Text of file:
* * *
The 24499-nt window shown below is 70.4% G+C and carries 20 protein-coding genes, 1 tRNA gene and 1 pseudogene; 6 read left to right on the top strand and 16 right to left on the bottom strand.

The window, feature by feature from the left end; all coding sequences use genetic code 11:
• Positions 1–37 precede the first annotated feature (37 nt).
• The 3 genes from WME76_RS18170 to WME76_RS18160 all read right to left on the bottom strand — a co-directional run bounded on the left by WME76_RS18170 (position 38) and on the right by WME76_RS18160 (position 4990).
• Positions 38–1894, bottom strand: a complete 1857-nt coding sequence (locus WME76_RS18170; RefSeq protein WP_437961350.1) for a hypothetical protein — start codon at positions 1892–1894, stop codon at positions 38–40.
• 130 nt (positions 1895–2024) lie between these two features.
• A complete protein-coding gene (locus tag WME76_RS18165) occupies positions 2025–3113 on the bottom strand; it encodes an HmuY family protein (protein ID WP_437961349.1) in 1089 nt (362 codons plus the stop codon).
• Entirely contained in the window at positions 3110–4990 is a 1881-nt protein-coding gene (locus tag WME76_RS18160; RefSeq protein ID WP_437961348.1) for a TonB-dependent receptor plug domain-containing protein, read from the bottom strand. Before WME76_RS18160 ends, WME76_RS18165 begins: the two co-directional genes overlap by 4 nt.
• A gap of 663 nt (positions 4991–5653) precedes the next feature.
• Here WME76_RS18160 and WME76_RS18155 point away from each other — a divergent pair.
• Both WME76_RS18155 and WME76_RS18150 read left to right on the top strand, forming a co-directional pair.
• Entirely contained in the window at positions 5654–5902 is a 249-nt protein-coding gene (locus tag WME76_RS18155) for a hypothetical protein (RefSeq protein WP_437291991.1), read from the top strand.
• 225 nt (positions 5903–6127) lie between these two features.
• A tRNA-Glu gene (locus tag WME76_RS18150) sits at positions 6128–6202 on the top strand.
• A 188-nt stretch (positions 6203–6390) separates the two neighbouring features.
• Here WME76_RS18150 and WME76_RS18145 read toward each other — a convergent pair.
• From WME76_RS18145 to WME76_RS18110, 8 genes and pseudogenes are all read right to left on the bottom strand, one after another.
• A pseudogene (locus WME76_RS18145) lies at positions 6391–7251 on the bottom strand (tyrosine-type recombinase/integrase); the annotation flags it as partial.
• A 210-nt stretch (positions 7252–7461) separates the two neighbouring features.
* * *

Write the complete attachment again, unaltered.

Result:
The 24499-nt window shown below is 70.4% G+C and carries 20 protein-coding genes, 1 tRNA gene and 1 pseudogene; 6 read left to right on the top strand and 16 right to left on the bottom strand.

The window, feature by feature from the left end; all coding sequences use genetic code 11:
• Positions 1–37 precede the first annotated feature (37 nt).
• The 3 genes from WME76_RS18170 to WME76_RS18160 all read right to left on the bottom strand — a co-directional run bounded on the left by WME76_RS18170 (position 38) and on the right by WME76_RS18160 (position 4990).
• Positions 38–1894, bottom strand: a complete 1857-nt coding sequence (locus WME76_RS18170; RefSeq protein WP_437961350.1) for a hypothetical protein — start codon at positions 1892–1894, stop codon at positions 38–40.
• 130 nt (positions 1895–2024) lie between these two features.
• A complete protein-coding gene (locus tag WME76_RS18165) occupies positions 2025–3113 on the bottom strand; it encodes an HmuY family protein (protein ID WP_437961349.1) in 1089 nt (362 codons plus the stop codon).
• Entirely contained in the window at positions 3110–4990 is a 1881-nt protein-coding gene (locus tag WME76_RS18160; RefSeq protein ID WP_437961348.1) for a TonB-dependent receptor plug domain-containing protein, read from the bottom strand. Before WME76_RS18160 ends, WME76_RS18165 begins: the two co-directional genes overlap by 4 nt.
• A gap of 663 nt (positions 4991–5653) precedes the next feature.
• Here WME76_RS18160 and WME76_RS18155 point away from each other — a divergent pair.
• Both WME76_RS18155 and WME76_RS18150 read left to right on the top strand, forming a co-directional pair.
• Entirely contained in the window at positions 5654–5902 is a 249-nt protein-coding gene (locus tag WME76_RS18155) for a hypothetical protein (RefSeq protein WP_437291991.1), read from the top strand.
• 225 nt (positions 5903–6127) lie between these two features.
• A tRNA-Glu gene (locus tag WME76_RS18150) sits at positions 6128–6202 on the top strand.
• A 188-nt stretch (positions 6203–6390) separates the two neighbouring features.
• Here WME76_RS18150 and WME76_RS18145 read toward each other — a convergent pair.
• From WME76_RS18145 to WME76_RS18110, 8 genes and pseudogenes are all read right to left on the bottom strand, one after another.
• A pseudogene (locus WME76_RS18145) lies at positions 6391–7251 on the bottom strand (tyrosine-type recombinase/integrase); the annotation flags it as partial.
• A 210-nt stretch (positions 7252–7461) separates the two neighbouring features.